Session 10 was very valuable in a way I am no so sure the very affable Detective Quinones intended it be. A major point of the Citizens Police Academy, if not the major point, is for the community to have a better idea who those people are that make up the NYPD. Session 10 certainly gave us that.
Throughout session 10 Detective Quinones peppered his description of the terrorists as "knuckleheads" and "nuts." Though he did have grudging respect for the terrorists, Detective Quinones was clearly more comfortable seeing the terrorists as "not like the rest of us."
We were told right up front that, "Anyone who tells you there are not terrorists here ready to strike, has just pocket your picked." We saw some to the multi-ethnic faces of the terrorist groups. Since terrorists are in every country, we saw only the most highly publicized faces. Though they were characterized as "nuts" we learned about the men, and a single woman, who had formed armies, raised money (in one case over a billion dollars), or had simply acted alone, in order to perform terrrorist acts. Terrorists were very clever in evading detection, but never for long. So, in the end they were not so clever. We learned the terrorists make "idiot" mistakes. We also learned that if you visit certain websites, and downloaded certain material (e.g., an Al-Qaida training manual) you can anticipate the full weight of the government coming down on you. We also learned if you, knowingly, or unknowingly, rent a room to a terrorist you could serve jail time. We learned how terrorist suspects are arrested,"Never to be heard from again." We also learned that despite the national debate, the United States does not torture terrorists.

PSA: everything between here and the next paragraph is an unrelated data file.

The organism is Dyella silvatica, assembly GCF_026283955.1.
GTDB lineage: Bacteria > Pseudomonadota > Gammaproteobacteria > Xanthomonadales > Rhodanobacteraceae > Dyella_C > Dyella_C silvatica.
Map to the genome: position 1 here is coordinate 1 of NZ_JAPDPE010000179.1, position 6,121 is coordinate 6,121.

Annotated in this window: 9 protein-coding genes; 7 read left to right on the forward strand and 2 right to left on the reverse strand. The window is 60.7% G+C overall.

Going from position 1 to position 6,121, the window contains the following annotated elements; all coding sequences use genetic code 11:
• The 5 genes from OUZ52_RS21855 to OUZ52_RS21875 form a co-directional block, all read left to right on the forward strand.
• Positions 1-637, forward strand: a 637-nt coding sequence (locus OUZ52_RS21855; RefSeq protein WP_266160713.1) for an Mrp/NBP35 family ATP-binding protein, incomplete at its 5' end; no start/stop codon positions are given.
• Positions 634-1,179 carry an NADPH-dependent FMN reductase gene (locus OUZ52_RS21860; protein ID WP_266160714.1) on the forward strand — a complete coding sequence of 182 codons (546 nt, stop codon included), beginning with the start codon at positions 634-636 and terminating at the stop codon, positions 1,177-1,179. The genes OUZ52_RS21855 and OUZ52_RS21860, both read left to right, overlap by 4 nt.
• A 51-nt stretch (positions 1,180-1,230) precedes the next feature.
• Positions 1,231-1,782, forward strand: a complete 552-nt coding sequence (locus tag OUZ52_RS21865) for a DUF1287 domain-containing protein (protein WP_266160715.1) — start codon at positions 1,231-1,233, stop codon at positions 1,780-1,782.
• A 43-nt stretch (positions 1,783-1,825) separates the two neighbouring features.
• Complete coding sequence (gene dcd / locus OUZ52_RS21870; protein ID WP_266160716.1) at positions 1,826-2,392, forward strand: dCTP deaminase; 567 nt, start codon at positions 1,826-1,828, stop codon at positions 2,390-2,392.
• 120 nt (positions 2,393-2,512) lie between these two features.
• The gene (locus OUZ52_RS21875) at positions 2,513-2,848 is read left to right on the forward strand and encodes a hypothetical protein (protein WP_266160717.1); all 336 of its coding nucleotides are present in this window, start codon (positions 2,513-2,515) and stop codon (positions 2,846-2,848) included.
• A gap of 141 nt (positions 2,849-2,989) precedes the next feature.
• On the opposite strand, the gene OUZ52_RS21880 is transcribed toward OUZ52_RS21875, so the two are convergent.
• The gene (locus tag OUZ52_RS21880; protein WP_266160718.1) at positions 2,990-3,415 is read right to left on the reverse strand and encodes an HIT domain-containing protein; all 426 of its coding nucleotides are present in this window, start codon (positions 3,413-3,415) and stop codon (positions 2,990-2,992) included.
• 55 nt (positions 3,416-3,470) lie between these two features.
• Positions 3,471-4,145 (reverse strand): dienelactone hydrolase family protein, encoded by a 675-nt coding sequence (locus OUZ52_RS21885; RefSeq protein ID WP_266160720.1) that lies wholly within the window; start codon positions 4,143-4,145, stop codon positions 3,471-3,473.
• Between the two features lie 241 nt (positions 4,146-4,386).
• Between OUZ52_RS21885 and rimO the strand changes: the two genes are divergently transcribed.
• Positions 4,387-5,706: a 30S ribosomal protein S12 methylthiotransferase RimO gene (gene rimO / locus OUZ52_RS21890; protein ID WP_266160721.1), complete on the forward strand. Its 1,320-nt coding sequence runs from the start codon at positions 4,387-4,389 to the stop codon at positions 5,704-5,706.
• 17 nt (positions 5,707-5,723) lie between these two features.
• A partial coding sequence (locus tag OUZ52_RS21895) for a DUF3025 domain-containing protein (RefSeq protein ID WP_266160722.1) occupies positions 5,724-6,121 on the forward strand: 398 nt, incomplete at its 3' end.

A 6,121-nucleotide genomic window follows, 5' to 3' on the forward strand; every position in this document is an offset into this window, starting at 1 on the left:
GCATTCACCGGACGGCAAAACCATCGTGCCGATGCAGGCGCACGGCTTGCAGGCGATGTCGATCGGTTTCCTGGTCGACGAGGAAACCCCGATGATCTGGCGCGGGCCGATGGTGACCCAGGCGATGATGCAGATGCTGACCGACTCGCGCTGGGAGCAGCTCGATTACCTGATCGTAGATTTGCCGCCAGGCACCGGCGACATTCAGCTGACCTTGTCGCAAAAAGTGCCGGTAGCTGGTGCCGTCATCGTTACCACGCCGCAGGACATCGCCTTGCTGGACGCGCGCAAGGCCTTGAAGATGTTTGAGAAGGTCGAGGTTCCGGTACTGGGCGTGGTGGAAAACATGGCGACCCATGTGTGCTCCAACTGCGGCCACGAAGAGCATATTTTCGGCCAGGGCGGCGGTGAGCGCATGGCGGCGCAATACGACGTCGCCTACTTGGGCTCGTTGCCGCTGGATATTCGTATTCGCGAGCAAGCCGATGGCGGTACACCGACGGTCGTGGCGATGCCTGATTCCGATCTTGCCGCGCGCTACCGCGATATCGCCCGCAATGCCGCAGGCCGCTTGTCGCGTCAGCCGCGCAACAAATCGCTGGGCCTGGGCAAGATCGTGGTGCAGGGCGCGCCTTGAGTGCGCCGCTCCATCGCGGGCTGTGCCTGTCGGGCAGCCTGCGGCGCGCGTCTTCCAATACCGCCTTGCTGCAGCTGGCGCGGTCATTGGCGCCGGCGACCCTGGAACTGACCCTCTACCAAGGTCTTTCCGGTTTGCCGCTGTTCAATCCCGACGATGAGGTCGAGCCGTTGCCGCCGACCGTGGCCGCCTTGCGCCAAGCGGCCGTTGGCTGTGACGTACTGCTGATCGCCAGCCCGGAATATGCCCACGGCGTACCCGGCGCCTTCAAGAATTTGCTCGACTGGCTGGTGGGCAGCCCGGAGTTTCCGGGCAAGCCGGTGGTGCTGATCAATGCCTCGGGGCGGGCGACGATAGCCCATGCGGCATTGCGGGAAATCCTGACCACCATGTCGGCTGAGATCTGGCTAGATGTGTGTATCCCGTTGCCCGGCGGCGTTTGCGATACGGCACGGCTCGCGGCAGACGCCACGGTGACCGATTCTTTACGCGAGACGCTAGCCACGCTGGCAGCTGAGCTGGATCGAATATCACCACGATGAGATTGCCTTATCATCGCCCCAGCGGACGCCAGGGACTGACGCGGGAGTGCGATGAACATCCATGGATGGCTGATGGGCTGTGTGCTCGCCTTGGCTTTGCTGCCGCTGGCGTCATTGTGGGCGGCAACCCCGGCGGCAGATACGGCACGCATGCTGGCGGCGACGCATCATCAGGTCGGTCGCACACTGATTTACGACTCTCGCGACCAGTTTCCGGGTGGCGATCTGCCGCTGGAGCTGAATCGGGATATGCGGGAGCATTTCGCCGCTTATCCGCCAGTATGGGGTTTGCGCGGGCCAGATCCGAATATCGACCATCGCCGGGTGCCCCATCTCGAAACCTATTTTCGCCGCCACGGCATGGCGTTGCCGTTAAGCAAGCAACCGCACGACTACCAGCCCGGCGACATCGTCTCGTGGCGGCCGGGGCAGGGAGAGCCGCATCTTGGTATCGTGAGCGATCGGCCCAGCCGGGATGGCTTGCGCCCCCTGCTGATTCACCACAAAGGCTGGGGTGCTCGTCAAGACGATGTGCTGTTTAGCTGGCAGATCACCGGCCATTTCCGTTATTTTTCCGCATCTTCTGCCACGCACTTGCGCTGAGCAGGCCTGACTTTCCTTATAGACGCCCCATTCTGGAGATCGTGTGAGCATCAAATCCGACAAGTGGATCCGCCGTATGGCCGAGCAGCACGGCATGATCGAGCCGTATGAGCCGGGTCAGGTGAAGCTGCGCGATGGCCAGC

Detective Quinones is highly educated. He is on his way to a doctorate in religion, and he is a 20-plus year veteran of the police force. So I was more than a little surprised by his very black and white perspective regarding terrorists. I do not recall any of the other officers/instructors exhibiting what came off as a very strong "us" versus "them" mentality. I saw a lot of respect and concern for the public from most of the other officers/instructors. Still, I should have not been surprised by Detective Quinones's attitude.
Detective Quinones in his position with the Joint Terrorist Task Force views himself as being an integral part of the war effort. His job, in large part, is to help us forget the United States is at war. When you are at war, your job is to kill the enemy. Compassion and understanding are potentially lethal hinderances to that job. Also, in considering Detective Quinones's session I thought back to the 3rd session where Detective Fox, with the Child Abuse Unit, told us he copes with his job by moving on mentally, when he finishes each case. I thought how the "us" versus "them" mentality allows Detective Quinones to do his job, and since Detective Quinones has limited contact with the general public, his "us" versus "them" mentality is able to remain a very private face of the NYPD.
Unlike most police officers whose job is, according to our reading for session 3, to "make every effort to perform your duties professionally, thoroughly, and with compassion and respect for the citizens of this city;" Detective Quinones's job is to protect all of us from them (i.e., the terrorists). Those that have declared war on all of us. As a citizen I think it valuable to know there is this "us" versus "them" face to the Police Department, as we look at a police department which in large part shows "respect for the citizens of this city."